Forced Psychiatric Treatment Programs Revised
LOS ANGELES (AP) _ A man who was handcuffed and taken from his home to a psychiatric ward after police were told he was depressed says the experience itself was depressing, and he refuses to pay a $2,000 treatment bill.
Dennis Saeger, 50, encountered one of three experimental county psychiatric programs currently under review that permit forced psychiatric care of people who may be experiencing mental problems.
″This program made me more frightened and depressed than anything in my life,″ Saeger said in an interview published in Sunday’s Daily News of Los Angeles.
He said it reminded him of a science fiction movie when three uniformed police officers and a social worker appeared at the door of his Panorama City home, interviewed him for about 10 minutes, and handcuffed him.
He was held for three days at Olive View Hospital and later billed $2,000, which he refuses to pay.
The county mental health department and local police jointly operate the programs that deal with family psychiatric emergencies, violent offenders and less serious cases.
″Before this, people called police when their neighbor was suicidal and we’d have to say we could do nothing because no crime was committed,″ said Van Nuys police Capt. Art Sjoquist. ″We are not kicking down people’s doors and taking them away. We are providing low-key care to those who need it.″
But Kathleen Mixsell, mental health activist with the Los Angeles Network of Mental Health Clients, said the programs could be misused by disgruntled neighbors or family members.
″This is coming on hard and heavy,″ Mixsell said. ″It is sending armored troops to get people who aren’t dangerous.″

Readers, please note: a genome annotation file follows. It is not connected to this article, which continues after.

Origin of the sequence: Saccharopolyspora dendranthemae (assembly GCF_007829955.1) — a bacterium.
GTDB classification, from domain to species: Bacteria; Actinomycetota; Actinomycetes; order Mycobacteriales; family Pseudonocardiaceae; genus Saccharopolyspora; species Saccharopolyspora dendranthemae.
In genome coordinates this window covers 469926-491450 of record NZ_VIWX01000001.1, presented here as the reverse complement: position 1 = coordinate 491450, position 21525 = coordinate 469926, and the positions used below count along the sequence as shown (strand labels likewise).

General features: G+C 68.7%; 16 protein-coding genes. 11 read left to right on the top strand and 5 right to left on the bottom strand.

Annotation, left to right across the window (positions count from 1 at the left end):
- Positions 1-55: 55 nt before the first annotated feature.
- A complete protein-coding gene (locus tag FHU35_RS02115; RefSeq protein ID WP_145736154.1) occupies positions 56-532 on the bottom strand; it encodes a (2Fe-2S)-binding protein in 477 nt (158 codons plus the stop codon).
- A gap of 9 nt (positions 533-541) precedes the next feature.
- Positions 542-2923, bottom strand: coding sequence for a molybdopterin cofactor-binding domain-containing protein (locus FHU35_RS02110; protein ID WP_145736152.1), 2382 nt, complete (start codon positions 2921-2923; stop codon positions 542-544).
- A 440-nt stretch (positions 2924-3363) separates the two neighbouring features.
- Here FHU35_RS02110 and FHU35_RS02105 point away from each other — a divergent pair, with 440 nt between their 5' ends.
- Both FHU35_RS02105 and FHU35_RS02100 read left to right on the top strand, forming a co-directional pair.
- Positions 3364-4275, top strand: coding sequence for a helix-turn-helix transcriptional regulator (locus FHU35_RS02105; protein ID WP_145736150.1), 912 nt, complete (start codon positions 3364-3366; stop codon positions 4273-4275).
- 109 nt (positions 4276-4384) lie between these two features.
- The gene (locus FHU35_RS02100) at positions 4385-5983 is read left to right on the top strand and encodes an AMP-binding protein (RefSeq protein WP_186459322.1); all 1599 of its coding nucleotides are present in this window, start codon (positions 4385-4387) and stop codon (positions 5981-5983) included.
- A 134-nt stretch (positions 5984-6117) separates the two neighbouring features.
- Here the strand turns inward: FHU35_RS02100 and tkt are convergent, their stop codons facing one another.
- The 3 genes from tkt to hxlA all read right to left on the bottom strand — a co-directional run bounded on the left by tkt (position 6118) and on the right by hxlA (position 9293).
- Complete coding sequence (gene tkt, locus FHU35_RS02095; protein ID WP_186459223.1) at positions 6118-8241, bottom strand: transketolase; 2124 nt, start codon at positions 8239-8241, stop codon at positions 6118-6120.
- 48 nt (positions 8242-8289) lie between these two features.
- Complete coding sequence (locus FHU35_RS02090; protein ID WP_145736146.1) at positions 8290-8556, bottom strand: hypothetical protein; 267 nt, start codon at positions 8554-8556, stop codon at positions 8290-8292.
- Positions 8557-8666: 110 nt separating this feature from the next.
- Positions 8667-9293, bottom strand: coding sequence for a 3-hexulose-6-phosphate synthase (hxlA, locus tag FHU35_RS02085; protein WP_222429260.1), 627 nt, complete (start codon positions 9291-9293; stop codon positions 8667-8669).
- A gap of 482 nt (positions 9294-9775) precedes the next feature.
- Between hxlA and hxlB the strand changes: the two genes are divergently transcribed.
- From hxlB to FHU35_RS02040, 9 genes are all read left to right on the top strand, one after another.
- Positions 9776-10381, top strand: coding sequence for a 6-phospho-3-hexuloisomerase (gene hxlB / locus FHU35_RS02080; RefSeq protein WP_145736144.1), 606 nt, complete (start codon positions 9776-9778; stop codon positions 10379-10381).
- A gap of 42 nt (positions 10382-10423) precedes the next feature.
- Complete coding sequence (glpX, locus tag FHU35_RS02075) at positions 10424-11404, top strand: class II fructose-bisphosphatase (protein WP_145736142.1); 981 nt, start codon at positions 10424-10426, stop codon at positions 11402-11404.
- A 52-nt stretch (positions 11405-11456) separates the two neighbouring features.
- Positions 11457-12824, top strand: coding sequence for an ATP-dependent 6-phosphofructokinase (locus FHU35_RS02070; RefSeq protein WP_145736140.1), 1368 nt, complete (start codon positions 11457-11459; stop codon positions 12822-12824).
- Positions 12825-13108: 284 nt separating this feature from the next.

Charles Veals, emergency services coordinator who directs the countywide team that deal with family psychiatric emergencies, said efforts are made to prevent abuses.
″We take calls from everyone, but we screen out a number of calls of people who try to abuse it,″ Veals said. ″In most cases we get more complaints about not taking people to hospitals than we do about taking people who say they are fine.″
On an average month in the San Fernando Valley alone, the team sees about 180 people and about one-third of those are hospitalized. The program dealing with violent offenders gets 125 calls a month.
The program dealing with less serious cases handles 88 calls a month. Saeger said his encounter with it stemmed from a moody letter he wrote to his secretary, Brenda Tharp, who said she was shocked her call to the 911 emergency number led to Saeger’s hospitalization, but police said the team was justified in taking him away after a neighbor confirmed Saeger seemed possibly suicidal.
″A potentially suicidal person is one of the most difficult situations for police,″ said Lenore Morrell, who is reviewing the three projects for the county mental health department. ″But if something happened after police left, then there would be liability. It is better to be on the safe side and bring them in to diagnose than to have someone bump themselves off.″